We’re teaming up with our friends at The Kids Cook Monday and Christine Pittman of Cook the Story to host the #KidsCookMonday Twitter party on January 27 at 9pm EST. Join us as we chat about cooking with kids and the importance of eating together as a family. Gearing up for the Twitter party, we spoke with Diana K. Rice, registered dietitian at The Monday Campaigns, for her take on family dinners:
1. Why is it important for families to cook together?
Life is so fast-paced these days, and cooking together provides a wonderful opportunity to slow down and spend quality time together as a family. It’s also a great opportunity for children to learn the basic cooking skills they’ll need later in life so they won’t have to rely on fast food, and of course, meals you cook from scratch are almost always more nutritious than anything pre-prepared.
2. What are a few easy way to get kids involved in cooking?
I always say to start at the grocery store. Head to the produce section and tell the kids they can pick out any item they want! Then, check out a site like Produce for Kids or The Kids Cook Monday for a simple dinner recipe featuring that item. Kids are so much more likely to enjoy cooking and trying healthy foods when they’re given some ownership over the meal. Once you’re in the kitchen, give your kids tasks according to their ages and motor skills. For little kids, tasks can be as simple as pushing the button on a food processor or tearing up some leafy greens with their hands. We have more information on tasks appropriate for different age groups on TheKidsCookMonday.org.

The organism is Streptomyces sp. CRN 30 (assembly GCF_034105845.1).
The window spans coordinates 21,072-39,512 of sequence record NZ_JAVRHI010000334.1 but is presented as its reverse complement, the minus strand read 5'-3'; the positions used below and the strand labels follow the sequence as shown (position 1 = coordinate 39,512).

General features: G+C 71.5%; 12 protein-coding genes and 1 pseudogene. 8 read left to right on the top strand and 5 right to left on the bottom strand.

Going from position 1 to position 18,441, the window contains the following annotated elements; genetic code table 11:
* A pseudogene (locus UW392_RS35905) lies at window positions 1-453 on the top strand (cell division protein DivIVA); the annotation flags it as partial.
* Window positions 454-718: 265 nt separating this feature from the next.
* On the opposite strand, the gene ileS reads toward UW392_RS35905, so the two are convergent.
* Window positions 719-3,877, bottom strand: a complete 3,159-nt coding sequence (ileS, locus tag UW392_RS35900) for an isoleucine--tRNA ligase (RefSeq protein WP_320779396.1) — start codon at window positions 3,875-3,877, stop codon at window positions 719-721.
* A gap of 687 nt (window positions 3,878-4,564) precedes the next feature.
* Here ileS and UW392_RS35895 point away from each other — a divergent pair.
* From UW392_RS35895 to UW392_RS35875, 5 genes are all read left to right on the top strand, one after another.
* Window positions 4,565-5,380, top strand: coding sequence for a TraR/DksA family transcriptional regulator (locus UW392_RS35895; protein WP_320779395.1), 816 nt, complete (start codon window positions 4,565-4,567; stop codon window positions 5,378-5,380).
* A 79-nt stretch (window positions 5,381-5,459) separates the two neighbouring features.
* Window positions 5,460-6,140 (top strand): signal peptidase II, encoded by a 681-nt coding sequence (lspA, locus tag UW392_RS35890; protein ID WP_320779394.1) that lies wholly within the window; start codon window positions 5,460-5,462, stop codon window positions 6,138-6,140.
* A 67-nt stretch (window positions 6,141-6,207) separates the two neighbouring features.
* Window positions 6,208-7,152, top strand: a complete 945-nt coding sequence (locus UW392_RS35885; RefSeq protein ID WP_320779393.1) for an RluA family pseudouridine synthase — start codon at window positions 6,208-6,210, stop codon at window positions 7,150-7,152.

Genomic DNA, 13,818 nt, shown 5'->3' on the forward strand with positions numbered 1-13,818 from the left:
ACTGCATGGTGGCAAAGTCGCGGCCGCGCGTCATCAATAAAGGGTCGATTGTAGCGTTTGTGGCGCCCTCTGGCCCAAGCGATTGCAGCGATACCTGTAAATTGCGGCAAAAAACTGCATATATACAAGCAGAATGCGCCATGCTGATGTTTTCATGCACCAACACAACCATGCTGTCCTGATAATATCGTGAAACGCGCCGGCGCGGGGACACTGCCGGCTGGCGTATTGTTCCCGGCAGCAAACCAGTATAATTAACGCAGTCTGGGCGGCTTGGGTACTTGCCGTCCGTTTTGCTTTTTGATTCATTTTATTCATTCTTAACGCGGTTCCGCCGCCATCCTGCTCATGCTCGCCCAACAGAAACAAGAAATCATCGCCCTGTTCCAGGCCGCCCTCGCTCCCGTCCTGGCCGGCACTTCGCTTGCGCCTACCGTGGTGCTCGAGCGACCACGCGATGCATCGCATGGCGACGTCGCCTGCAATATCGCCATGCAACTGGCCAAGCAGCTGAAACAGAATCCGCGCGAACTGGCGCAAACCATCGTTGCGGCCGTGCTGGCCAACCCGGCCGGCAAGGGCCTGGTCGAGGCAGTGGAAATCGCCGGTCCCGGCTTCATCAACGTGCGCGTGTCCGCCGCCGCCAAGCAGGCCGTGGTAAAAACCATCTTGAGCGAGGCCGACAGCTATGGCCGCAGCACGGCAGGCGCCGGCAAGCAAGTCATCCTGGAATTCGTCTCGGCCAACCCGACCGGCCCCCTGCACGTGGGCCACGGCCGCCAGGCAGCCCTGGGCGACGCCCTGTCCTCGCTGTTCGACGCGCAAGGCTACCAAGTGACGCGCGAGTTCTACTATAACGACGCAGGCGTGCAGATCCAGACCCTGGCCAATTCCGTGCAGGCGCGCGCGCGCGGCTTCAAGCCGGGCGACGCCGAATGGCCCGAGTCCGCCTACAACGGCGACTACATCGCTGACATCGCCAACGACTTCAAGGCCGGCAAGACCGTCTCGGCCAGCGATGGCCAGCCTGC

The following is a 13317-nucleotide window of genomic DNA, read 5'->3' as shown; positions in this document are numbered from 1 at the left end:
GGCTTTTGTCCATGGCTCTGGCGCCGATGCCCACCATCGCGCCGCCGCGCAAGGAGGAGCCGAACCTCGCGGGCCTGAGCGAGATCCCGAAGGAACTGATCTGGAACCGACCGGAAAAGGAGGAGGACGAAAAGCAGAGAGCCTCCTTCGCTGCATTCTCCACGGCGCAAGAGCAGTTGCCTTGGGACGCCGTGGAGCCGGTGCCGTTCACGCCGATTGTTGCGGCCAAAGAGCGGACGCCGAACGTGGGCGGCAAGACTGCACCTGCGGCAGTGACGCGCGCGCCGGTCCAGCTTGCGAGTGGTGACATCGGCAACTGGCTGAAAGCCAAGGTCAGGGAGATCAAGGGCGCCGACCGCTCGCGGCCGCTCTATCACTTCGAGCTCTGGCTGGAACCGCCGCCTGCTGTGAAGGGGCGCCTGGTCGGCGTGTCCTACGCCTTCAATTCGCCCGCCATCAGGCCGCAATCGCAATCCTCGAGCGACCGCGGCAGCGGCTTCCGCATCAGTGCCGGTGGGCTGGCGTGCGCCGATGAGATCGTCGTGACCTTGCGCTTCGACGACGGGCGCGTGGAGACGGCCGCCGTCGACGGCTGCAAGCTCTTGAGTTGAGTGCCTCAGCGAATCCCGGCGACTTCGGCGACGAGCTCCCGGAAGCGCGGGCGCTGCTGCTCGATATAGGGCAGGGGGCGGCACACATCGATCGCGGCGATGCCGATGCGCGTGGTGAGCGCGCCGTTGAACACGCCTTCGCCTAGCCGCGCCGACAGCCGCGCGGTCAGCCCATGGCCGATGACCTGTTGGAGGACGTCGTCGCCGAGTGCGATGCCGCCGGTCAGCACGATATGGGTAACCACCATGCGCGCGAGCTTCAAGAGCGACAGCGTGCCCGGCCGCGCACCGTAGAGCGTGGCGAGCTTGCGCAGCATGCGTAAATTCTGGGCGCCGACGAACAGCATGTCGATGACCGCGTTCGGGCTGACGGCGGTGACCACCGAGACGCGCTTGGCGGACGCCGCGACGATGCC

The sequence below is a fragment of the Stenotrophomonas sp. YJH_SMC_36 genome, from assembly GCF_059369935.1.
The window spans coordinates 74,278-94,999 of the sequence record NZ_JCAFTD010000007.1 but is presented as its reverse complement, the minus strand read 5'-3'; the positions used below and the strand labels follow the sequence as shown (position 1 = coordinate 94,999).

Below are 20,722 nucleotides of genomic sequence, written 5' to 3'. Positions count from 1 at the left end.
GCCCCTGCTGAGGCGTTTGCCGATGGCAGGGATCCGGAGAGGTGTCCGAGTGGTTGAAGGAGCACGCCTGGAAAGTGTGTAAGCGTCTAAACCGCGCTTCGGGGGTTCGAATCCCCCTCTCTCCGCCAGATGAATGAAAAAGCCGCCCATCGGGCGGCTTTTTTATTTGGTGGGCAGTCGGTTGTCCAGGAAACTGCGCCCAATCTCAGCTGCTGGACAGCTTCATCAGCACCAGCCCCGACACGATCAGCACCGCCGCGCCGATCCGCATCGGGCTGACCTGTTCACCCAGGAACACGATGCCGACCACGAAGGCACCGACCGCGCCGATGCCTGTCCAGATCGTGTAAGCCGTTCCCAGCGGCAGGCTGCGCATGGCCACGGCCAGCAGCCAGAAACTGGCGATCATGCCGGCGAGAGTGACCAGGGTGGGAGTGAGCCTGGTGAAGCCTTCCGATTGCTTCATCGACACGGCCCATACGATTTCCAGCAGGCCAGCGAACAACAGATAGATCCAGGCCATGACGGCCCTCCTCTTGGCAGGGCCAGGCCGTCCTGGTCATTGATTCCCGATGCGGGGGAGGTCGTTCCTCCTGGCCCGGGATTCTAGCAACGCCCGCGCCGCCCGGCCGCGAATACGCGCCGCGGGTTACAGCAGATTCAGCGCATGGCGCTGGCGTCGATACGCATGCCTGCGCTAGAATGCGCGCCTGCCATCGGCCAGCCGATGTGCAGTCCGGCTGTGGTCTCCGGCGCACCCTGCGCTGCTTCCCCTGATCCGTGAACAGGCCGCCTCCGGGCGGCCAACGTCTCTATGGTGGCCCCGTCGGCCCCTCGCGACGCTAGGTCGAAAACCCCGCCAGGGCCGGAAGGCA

3. Are there safety tips you can share that parents should keep in mind when cooking with kids?
Parents may be afraid to let their kids handle knives, but there are ways to make it perfectly safe. Plastic or metal butter knives can cut lettuce, herbs, tomatoes, cucumbers, avocados…almost anything except tough squashes and root vegetables, really. But it’s important to teach kids how to properly hold the knife so they’ll be ready to use a real knife when they’re older. I like the “bear claw” method. Make a claw with the fingers of the hand you’re using to hold the food, which keeps little fingertips away from the blade. Then, hold the knife in your dominant hand, place the tip firmly on the cutting board above the food and “chomp” down in a lever-like motion. Repeat!
Cooking is also a great time to learn the importance of handwashing. I always have kids wash their hands well before beginning any recipe, and again whenever a little finger finds its way into a mouth or nose (which can be often!)
4. Why is it important for families to sit down to dinner together and how can busy families make this happen?
Sitting down to a meal together is true, quality family time. It’s a chance to check in with each other, laugh, and hear about everyone’s days. No screens allowed, of course! Parents who often eat with their kids report feeling more connected to their children’s lives, and kids report feeling less stressed. As for how to make it happen, I’m a big fan of the prep-in-advance concept. Use the weekend to map out your meals, go shopping, and get a lot of the washing and chopping out of the way so that it’s easy to toss a few ingredients together for a weeknight meal. Cook up a big batch of beans and use them for tacos one night and soup the next. There’s no rule that says home cooking has to be complicated or take a lot of time. In my opinion, the simpler, the better!
5. Obviously we love fruits and veggies. Do you have any tips on how to incorporate more fruits and veggies into meals?
If you buy them…they will be eaten! Parents are often reluctant to buy much produce out of fear that it will go bad before they get a chance to use it. I say use that fear to your advantage! If it’s in your fridge and threatening to go to waste, you will find a way to use it. Seeking out plant-based recipes and being flexible in your cooking are also important tips. Say a pasta recipe only calls for onions and tomatoes, but you also have mushrooms on hand. Throw them right on in there! And if you really don’t think you’ll use what you bought, you can almost always just chop it up and toss it in the freezer for later use in a soup or stew. Or just buy frozen items in the first place, they’re just as nutritious.
Don't forget to RSVP for the #KidsCookMonday Twitter party! We'll see you there!